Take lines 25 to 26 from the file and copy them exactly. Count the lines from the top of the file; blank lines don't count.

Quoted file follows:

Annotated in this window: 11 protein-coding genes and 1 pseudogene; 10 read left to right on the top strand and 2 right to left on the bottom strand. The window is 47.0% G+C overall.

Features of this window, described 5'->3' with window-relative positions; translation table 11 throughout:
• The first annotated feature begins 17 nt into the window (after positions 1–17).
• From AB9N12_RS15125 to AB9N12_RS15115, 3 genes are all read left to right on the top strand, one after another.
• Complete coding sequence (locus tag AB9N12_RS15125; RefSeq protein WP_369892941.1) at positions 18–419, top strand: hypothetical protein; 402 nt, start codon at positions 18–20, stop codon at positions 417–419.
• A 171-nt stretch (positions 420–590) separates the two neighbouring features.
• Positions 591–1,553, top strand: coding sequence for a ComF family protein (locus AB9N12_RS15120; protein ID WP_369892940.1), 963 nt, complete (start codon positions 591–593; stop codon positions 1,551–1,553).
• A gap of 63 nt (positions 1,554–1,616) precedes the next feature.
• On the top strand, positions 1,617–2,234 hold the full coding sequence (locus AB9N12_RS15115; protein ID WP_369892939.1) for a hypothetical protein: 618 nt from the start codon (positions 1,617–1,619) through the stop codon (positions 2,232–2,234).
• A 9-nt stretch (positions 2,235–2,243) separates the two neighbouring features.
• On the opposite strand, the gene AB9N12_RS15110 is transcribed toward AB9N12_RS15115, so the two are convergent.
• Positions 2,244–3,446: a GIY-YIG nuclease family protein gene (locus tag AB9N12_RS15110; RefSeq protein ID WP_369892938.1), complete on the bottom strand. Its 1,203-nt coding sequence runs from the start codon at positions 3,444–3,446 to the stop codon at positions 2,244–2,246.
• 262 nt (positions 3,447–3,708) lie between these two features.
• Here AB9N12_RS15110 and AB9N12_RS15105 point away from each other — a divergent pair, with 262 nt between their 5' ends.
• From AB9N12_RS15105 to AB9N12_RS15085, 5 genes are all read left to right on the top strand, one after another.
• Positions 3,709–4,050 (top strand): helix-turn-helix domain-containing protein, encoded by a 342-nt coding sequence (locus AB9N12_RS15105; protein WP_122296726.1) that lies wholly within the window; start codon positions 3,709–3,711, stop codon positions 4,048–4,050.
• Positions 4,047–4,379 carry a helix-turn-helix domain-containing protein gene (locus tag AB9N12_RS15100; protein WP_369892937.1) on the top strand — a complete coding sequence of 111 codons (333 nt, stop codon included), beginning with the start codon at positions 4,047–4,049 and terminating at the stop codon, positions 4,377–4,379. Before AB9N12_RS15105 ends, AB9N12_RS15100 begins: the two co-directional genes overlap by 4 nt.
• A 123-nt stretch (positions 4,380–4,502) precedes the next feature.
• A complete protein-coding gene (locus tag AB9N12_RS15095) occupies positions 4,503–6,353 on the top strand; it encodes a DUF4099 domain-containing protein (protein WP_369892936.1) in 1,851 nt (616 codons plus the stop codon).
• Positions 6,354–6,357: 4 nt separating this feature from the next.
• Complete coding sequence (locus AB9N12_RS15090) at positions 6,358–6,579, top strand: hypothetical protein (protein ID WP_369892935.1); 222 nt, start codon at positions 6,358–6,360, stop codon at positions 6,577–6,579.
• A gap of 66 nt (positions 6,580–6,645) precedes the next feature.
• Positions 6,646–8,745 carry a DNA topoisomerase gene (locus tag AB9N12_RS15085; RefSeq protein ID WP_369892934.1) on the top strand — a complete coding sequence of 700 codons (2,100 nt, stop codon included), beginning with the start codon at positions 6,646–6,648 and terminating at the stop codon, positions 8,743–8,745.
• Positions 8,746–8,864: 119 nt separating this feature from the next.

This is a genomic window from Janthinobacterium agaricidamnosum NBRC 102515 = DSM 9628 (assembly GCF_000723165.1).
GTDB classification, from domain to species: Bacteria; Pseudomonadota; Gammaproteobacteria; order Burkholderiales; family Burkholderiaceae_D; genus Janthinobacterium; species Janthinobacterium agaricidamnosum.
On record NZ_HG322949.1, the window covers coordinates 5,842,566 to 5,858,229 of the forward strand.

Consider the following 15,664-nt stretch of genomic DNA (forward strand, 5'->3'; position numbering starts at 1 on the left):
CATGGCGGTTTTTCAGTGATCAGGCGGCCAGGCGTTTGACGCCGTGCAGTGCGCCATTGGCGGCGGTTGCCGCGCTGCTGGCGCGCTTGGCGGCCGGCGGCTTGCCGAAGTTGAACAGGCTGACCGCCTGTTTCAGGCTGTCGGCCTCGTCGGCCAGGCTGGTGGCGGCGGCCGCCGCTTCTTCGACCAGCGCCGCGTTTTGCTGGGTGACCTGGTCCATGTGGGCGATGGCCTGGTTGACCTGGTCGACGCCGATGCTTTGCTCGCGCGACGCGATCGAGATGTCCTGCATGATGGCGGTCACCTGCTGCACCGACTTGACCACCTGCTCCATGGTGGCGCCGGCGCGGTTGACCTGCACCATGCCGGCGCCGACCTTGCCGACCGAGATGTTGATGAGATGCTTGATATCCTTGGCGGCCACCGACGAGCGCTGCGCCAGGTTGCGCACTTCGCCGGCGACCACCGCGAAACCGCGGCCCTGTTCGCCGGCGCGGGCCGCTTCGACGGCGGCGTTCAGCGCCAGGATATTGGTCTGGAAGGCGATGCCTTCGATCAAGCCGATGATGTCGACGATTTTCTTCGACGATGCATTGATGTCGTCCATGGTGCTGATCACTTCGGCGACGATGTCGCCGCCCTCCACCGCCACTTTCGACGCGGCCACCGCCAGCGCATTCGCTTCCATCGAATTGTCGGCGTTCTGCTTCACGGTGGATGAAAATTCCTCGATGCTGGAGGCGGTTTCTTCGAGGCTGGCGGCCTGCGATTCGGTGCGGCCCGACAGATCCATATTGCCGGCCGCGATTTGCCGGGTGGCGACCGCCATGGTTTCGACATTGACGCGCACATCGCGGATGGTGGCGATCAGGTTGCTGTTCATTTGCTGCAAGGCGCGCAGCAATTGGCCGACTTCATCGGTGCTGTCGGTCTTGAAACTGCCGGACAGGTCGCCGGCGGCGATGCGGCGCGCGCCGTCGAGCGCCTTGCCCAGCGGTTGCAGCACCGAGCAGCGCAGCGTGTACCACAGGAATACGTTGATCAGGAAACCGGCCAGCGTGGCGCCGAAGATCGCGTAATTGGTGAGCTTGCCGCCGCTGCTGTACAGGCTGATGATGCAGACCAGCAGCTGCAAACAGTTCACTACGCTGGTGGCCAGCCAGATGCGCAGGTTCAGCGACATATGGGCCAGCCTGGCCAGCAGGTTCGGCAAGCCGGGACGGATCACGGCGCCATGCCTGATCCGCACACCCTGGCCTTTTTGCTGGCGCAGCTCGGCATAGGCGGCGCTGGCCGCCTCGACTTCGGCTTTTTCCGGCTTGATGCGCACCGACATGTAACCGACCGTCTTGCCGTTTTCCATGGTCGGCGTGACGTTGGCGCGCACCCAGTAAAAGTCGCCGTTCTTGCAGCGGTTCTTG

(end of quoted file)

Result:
This is a genomic window from Janthinobacterium agaricidamnosum NBRC 102515 = DSM 9628 (assembly GCF_000723165.1).
GTDB classification, from domain to species: Bacteria; Pseudomonadota; Gammaproteobacteria; order Burkholderiales; family Burkholderiaceae_D; genus Janthinobacterium; species Janthinobacterium agaricidamnosum.